In this blog entry, Mike describes that func-eval will fail when not a GC-safe point.  In VS this results in the error "Cannot evaluate expression because a thread is stopped at a point where garbage collection is impossible, possibly because the code is optimized".  Typically non-optimized (debuggable) managed code is compiled as "fully-interruptible" which means every point is a GC-safe point.  However, occasionally I hear complaints that VS is giving the error even when in non-optimized code. 

In CLR 2.0, the x86 JIT has a limitiation where it will fall back to partially-interruptible code if more than 256 bytes of arguments are pushed onto the stack (which is normally very rare).  [Update: corrected claim that the limitation was introduced in 2.0, .NET 1.1 actually had an even smaller limit of 128 bytes].  For example, the code below passes two 128 byte structures by-value to the function 'BigFunc', and so is compiled as partially-interruptible which means FuncEval isn't necessarily possible at all points in the method.


In the above case, we can verify that the method Main is not fully-interruptible by using the GCInfo command in SOS:

.load sos
extension C:\Windows\Microsoft.NET\Framework\v2.0.50727\sos.dll loaded

!GCInfo 003A00A4
entry point 003a0070
Normal JIT generated code
GC info 11e8a09800121a98
Method info block:
    method      size   = 0167
    prolog      size   = 32
    epilog      size   =  8
    epilog     count   =  1
    epilog      end    = yes 
    callee-saved regs  = EDI ESI EBX EBP
    ebp frame          = yes 
    fully interruptible= no 
    double align       = no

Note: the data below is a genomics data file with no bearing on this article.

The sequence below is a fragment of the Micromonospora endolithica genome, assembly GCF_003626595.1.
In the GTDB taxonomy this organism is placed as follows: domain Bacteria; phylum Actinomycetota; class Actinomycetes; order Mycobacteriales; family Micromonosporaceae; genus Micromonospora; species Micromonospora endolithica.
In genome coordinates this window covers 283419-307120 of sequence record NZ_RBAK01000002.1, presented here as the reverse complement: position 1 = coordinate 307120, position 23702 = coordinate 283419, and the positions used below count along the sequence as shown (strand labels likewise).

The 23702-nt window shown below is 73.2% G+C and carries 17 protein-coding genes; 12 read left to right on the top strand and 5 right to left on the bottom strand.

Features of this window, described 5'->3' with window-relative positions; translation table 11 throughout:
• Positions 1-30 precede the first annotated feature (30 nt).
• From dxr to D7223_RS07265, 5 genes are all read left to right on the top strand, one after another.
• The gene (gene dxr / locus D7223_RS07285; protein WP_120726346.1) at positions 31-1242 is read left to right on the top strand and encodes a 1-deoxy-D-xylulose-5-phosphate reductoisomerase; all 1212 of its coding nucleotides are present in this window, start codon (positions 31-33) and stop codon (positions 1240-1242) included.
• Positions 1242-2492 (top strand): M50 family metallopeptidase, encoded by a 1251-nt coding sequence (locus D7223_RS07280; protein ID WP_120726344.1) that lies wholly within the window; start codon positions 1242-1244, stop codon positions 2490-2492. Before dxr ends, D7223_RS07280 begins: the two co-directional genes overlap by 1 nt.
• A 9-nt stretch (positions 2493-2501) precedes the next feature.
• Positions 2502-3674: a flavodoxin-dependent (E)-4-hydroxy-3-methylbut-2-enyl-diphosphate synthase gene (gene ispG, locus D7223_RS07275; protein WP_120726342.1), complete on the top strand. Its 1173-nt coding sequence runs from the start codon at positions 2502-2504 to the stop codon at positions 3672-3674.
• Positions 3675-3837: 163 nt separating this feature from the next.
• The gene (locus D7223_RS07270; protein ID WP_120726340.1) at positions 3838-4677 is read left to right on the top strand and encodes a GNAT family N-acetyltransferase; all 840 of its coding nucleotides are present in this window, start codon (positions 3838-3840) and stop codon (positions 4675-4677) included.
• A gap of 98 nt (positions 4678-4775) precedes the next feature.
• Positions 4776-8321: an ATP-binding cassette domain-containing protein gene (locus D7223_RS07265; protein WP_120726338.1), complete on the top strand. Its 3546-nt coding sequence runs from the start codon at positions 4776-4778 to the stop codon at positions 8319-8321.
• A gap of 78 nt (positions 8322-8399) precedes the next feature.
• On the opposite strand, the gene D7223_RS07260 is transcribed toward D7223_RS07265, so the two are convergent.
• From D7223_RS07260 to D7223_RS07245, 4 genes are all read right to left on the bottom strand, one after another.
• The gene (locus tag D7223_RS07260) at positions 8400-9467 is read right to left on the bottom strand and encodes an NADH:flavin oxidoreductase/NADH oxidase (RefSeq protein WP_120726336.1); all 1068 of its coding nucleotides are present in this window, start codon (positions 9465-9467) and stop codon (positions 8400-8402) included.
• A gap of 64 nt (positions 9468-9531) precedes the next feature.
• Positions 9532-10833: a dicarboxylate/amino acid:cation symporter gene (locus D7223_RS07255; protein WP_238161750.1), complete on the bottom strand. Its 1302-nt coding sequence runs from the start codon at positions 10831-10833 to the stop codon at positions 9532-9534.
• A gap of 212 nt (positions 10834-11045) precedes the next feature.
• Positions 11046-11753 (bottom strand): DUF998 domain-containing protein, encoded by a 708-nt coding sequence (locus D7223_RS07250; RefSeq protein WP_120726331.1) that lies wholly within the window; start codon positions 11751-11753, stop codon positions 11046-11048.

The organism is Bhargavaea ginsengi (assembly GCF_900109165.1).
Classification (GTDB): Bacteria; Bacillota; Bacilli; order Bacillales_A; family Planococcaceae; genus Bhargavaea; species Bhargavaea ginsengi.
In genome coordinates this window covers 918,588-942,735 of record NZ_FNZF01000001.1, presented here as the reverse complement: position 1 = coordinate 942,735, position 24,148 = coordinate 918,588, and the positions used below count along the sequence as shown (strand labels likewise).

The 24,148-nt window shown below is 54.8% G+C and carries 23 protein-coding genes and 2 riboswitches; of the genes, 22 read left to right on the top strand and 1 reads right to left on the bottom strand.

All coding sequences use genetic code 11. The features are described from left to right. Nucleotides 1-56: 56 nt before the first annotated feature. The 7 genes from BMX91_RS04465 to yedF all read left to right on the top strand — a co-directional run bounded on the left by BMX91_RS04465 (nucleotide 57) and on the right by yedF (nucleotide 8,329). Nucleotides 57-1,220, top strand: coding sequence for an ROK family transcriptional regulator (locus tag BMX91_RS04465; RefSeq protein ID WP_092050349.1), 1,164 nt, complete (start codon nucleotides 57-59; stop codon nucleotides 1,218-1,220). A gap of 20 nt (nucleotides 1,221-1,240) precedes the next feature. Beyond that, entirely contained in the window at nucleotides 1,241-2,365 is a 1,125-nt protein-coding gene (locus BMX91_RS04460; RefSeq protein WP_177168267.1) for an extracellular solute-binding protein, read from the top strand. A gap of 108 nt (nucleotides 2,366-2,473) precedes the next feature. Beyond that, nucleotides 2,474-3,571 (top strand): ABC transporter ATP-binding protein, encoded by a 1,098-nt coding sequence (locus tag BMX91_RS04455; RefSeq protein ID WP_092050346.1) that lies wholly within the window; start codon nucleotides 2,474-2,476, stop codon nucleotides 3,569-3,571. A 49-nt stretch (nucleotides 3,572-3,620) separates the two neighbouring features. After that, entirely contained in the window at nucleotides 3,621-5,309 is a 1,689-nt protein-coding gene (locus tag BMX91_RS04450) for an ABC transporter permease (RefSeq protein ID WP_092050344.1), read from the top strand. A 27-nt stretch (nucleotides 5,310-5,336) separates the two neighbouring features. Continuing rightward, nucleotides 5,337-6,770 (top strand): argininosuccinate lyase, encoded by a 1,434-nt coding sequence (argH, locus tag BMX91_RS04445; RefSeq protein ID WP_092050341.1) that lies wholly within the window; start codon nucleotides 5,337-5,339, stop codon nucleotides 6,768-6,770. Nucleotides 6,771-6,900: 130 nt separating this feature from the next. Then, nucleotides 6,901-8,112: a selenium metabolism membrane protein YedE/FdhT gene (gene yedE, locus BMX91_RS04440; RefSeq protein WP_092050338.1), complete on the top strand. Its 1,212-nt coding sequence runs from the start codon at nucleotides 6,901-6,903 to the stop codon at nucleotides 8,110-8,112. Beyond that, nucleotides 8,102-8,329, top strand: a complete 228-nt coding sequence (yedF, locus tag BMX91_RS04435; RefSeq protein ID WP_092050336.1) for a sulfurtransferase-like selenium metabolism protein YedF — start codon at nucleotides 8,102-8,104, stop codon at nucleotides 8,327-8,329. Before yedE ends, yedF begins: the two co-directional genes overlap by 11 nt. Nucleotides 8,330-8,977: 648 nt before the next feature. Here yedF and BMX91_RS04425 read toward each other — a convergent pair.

arguments size     =  0 DWORDs
    stack frame size   = 44 DWORDs
    untracked count    =  1
    var ptr tab count  =  1
    security check obj = yes
    exception handlers = yes
    edit & continue    = yes
    epilog        at   015F
    argTabOffset = 5 

First we load sos in the immediate window, then get an address in the method of interest (eg. by looking at the value of the EIP register while we're stopped there) and pass it to the !GCInfo command.  The "fully intteruptible=no" line is unusual for debuggable code (one way you can tell it's indeed debuggable is the "edit & continue = yes" which isn't normally the case in optimized code).

The other, more common, case where this happens is when calling a method with at least 64 arguments (each of 4 bytes).  Having a method that takes 64 arguments seems poor style to me (hard to read), but I've seen such code from code-generation tools.  Either way, passing 256 bytes by-value on the stack is generally a bad idea from a performance perspective anyway (it's a fair amount of copying of data).  It's usually better to group the data into a class and pass that, and/or pass large value-types by reference (eg. with the 'ref' keyword in C#).

We're looking into relaxing this restriction in a future version of the CLR, but in the meantime if you run into problems with this, I suggest you refactor your code to avoid having methods that take 256 bytes or more in arguments.  Perhaps somebody should write an FxCop rule for this.